WHO BUILT THE WAILING WALL? – NOT HEROD!!!!
One of the most recognizable sights from antiquity is the wall surrounding
the Temple Mount (Haram) in Jerusalem, part of which is known as the Western or
Wailing Wall, the most sacred site of Jews.
One of the great truisms of antiquity is that this wall was built by Herod
and unlike many things that are taken for granted from the past, this contention
remains unanimous, until now!!!!
The wall is a massive and imposing sight 2,000 years supposedly after it was
built. If one stands today on the Mount of Olives and looks out over Jerusalem
one cannot be but impressed by its size and grandeur. It is IMPOSSIBLE to
ignore. And yet ……………
The only eye-witness account of Jerusalem at the time of Jesus comes from
that most controversial of historians Josephus who graphically describes the
City and the Temple before and after its destruction by the Romans.
Surely Josephus mentions that astounding wall with its massive stones
But such a description is nowhere to be found.
‘JOSEPHUS War of the Jews:
Book 7 - Chapter 1
HOW THE ENTIRE CITY OF JERUSALEM WAS DEMOLISHED, EXCEPTING THREE TOWERS; AND HOW
TITUS COMMENDED HIS SOLDIERS IN A SPEECH MADE TO THEM, AND DISTRIBUTED REWARDS
TO THEM AND THEN DISMISSED MANY OF THEM.’
NOW as soon as the army had no more people to slay or to plunder, because
there remained none to be the objects of their fury, (for they would not
have spared any, had there remained any other work to be done,) Caesar gave
orders that they should now demolish the entire city and temple, but should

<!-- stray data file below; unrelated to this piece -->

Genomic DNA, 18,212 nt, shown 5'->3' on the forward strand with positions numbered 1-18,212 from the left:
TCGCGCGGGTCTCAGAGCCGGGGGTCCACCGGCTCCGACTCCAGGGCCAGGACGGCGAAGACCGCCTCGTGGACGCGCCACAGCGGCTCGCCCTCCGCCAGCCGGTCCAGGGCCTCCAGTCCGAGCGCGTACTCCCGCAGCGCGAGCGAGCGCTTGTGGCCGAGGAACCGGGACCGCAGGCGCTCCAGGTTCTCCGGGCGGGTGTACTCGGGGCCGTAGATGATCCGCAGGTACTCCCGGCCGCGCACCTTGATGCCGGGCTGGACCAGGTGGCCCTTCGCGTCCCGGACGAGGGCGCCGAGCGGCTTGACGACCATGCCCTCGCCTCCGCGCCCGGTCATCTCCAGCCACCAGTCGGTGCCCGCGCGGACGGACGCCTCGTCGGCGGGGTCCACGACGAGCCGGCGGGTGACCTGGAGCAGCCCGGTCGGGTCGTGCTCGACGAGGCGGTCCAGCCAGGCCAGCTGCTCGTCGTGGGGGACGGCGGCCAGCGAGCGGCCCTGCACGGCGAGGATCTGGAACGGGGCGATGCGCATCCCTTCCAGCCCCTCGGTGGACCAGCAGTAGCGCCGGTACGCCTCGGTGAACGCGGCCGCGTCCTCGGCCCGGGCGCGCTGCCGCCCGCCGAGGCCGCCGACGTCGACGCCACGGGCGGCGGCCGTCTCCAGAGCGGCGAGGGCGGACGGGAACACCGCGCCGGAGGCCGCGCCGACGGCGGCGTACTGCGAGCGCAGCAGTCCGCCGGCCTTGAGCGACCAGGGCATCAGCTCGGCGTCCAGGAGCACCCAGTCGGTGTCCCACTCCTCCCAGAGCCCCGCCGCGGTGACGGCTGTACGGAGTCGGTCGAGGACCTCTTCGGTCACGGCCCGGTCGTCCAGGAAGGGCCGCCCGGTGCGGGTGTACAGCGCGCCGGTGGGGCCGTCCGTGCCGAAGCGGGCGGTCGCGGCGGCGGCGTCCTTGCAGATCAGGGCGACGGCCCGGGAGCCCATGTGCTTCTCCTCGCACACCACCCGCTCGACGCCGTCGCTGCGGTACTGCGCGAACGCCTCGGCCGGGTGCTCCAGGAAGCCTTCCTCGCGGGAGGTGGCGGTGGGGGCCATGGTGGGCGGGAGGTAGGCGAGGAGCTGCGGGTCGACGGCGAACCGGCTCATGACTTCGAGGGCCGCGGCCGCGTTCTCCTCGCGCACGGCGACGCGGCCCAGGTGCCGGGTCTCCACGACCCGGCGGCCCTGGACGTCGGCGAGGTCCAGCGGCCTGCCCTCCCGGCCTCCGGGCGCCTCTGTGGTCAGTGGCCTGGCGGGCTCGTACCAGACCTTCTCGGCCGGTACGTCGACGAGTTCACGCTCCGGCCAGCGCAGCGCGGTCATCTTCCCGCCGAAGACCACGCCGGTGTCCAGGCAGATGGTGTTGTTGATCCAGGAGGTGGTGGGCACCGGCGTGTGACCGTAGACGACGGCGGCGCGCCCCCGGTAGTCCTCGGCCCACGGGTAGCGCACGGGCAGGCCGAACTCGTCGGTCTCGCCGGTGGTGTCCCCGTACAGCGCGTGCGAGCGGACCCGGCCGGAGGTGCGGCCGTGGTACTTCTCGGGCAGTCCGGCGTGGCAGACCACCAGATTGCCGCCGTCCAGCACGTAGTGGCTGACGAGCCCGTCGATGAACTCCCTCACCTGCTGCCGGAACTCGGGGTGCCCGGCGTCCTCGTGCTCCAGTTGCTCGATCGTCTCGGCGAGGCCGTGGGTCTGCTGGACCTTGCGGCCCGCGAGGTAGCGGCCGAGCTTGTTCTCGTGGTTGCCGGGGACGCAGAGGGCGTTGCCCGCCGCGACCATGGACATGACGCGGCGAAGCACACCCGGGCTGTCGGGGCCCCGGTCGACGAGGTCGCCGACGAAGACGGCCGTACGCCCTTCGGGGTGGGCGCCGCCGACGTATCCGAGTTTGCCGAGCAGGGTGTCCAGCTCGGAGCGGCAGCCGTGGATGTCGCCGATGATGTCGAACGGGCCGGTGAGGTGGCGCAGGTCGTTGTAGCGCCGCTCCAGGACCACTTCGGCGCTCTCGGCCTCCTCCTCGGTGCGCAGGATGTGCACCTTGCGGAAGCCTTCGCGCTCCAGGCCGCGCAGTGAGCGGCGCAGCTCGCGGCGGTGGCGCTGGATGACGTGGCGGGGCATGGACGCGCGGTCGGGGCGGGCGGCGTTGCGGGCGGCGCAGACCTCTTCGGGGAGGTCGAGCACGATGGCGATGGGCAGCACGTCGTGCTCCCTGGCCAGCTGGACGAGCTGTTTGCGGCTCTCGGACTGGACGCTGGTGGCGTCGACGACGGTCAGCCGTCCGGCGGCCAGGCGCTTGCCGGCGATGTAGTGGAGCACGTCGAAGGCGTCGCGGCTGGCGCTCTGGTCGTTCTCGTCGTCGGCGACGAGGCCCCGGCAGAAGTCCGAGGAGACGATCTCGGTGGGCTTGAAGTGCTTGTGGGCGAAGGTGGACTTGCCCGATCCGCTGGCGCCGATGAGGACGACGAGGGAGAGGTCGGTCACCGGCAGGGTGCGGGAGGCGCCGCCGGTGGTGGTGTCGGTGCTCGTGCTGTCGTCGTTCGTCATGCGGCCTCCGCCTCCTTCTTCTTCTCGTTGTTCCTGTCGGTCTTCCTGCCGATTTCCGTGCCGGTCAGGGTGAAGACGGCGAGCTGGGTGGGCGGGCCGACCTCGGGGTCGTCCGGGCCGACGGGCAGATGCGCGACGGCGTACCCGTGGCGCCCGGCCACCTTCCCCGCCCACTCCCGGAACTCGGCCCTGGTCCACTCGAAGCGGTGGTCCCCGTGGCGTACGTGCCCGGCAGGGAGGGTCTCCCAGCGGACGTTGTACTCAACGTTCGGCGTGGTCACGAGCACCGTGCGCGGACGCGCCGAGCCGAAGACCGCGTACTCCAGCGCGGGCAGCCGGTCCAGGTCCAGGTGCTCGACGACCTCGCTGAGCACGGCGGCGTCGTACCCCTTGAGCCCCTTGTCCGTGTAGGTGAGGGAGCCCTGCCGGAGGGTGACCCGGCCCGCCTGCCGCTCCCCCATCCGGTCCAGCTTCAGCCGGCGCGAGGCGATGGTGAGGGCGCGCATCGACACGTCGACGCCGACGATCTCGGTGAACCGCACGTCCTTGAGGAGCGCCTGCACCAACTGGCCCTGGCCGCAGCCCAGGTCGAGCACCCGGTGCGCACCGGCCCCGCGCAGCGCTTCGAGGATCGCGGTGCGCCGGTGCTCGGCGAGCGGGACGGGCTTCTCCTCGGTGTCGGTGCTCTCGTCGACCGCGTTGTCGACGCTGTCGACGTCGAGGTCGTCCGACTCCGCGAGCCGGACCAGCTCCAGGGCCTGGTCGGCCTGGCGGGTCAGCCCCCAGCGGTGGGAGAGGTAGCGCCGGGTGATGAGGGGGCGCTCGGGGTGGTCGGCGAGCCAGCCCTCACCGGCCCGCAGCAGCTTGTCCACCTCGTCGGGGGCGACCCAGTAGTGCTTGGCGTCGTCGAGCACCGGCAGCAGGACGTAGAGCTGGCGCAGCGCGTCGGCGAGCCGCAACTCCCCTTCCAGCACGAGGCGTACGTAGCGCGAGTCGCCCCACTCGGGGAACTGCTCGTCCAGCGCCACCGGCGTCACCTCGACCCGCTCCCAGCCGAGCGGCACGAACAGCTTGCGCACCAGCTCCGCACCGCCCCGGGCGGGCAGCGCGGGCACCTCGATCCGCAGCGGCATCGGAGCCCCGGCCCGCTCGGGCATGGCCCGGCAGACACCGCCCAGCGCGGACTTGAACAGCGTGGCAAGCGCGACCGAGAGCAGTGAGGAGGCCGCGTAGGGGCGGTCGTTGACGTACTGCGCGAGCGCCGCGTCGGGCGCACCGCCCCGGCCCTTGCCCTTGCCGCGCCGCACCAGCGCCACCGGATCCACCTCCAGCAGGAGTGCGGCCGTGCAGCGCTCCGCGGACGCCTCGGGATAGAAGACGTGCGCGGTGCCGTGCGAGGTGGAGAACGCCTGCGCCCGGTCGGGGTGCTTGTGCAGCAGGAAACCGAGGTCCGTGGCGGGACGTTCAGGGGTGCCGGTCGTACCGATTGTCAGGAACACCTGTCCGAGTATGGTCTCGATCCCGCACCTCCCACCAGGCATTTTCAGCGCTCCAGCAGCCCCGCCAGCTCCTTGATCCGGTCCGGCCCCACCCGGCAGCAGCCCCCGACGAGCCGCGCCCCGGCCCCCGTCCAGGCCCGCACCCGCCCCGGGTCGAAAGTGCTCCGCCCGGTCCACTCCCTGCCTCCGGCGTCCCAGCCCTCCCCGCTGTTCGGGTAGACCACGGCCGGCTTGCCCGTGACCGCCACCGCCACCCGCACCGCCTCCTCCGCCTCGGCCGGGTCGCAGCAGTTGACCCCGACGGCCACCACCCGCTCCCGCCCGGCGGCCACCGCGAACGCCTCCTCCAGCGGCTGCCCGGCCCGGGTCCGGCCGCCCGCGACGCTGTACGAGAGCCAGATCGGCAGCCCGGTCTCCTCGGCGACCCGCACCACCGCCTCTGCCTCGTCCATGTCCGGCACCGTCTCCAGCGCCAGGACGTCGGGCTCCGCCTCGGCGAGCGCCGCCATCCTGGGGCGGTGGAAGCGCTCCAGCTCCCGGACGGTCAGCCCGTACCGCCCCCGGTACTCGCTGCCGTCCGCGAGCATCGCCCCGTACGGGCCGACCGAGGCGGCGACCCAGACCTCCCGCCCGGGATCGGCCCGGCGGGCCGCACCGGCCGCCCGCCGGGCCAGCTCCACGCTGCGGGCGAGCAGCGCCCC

leave as many of the towers standing as were of the greatest eminency; that
is, Phasaelus, and Hippicus, and Mariamne; and so much of the wall as
enclosed the city on the west side. This wall was spared, in order to afford
a camp for such as were to lie in garrison, as were the towers also spared,
in order to demonstrate to posterity what kind of city it was, and how well
fortified, which the Roman valor had subdued; but for all the rest of the
wall, it was so thoroughly laid even with the ground by those that dug it up
to the foundation, that there was left nothing to make those that came
thither believe it had ever been inhabited. This was the end which Jerusalem
came to by the madness of those that were for innovations; a city otherwise
of great magnificence, and of mighty fame among all mankind.
When Jerusalem is totally destroyed and the Temple gone surely the wall which
is now massive and imposing must have stood out like a sore thumb, the veritable
"elephant in the room". No, there is not one single word about what must have
been the only major structure standing in all of Jerusalem. After all if it had
been built by Herod, it MUST have been there standing out in all its
massiveness. Nor can this be the sin of omission. Josephus does mention that one
wall is left standing, the one that enclosed the CITY on the West side. Nothing
about a massive wall surrounding the Temple Mount.
Let us skip 500 plus years and look at one of the most famous maps from
Antiquity, the Madaba map which shows Jerusalem in all its splendor in the
middle of the sixth century AD.
Surely Herod’s massive wall appear on the map.
The great expert on the Jerusalem portion of the map Yoram Tzafrir states "
The disappearance of the Temple Mount from the city’s topography probably
occurred in the latter part of the fourth century. The Bordeaux pilgrim visited
the area in 333 and described the monuments built on and around it". The problem
is that the pilgrim did not describe the massive walls that should have been
seen surrounding the Temple Mount. He did not.
Nor in fact did anyone else. From the time of Josephus account until the
making of the Madaba map there is not one account of seeing one of the most
imposing walls in all of antiquity.
Until 558 the great Roman historian, Procopius, writes about the Emperor